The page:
Think different

Some of the new lenders are so devoted to be different that they do not use traditional tools at all. SoFi, a new lender privately valued at $4.5 billion have done away with traditional credit scores and now undertake the entire credit assessment process using their proprietary approaches. It is a unicorn valued privately at $4.5 billion and targets mainly students and young professionals in the United States differentiating itself by going the extra mile to meet the needs of this segment such as a friendly, efficient, and sympathetic approach to lending, suspending loan repayments, for example, if the borrower finds him or herself without a job and even help them find a new job. It considers lending as just one step in their grand plan of offering everything financial to their customers as well as other services which, they believe, have more to do with one’s financial status than we think: even online dating by matching SoFi customers with similar financial profiles. No joke.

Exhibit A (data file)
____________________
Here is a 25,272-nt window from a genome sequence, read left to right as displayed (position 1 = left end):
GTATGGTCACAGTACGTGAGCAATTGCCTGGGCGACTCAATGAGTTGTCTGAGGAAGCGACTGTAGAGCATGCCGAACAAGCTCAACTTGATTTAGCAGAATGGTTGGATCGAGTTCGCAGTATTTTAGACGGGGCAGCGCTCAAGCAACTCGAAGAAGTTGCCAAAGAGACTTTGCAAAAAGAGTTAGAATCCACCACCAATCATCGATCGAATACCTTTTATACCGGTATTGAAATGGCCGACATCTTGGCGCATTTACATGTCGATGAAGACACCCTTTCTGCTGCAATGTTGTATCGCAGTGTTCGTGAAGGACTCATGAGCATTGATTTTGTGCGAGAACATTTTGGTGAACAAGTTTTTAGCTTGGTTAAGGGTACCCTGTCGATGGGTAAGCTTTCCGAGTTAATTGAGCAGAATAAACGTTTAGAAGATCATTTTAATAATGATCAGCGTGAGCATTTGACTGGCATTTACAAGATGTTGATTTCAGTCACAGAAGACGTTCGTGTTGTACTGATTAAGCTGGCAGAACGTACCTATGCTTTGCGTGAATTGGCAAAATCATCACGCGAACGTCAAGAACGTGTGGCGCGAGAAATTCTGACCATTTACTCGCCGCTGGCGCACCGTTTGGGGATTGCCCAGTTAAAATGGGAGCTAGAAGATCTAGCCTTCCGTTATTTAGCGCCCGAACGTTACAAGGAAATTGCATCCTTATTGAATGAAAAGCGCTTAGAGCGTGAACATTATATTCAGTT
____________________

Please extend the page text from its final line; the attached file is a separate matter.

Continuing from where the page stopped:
Critics are sceptical here too. Alternative approaches to credit assessment do not lead to accuracy but have, in the past, been used to justify aggressive and even reckless lending to sub-prime consumer segments. This is the riskiest end of the market where it is easy to lend and recognise revenues in the books (and for lending managers to claim their performance bonuses). But the slightest economic downturn or rise in interest rates can trigger a delinquencies and loan portfolio deterioration as has happened in the past a number of times.

Analysts point to the worsening situation of some new lenders though at this stage these are just indications and not hard facts. Prosper and Lending Club – the original new lenders which began as person-to-person lenders but are now are also “marketplace” lenders – have raised their interest rates – which could be an indication something is perhaps awry or they expect delinquencies to come. But equally, it may just be that the cost of capital has gone up. These companies lend to individuals and then sell the loans on the market to institutional investors, who now account for nearly half of all loans made by Lending Club, who would otherwise take their business elsewhere in search for better returns. This leads to another point of significance. Marketplace lenders are becoming partners with banks rather than trying to replace them.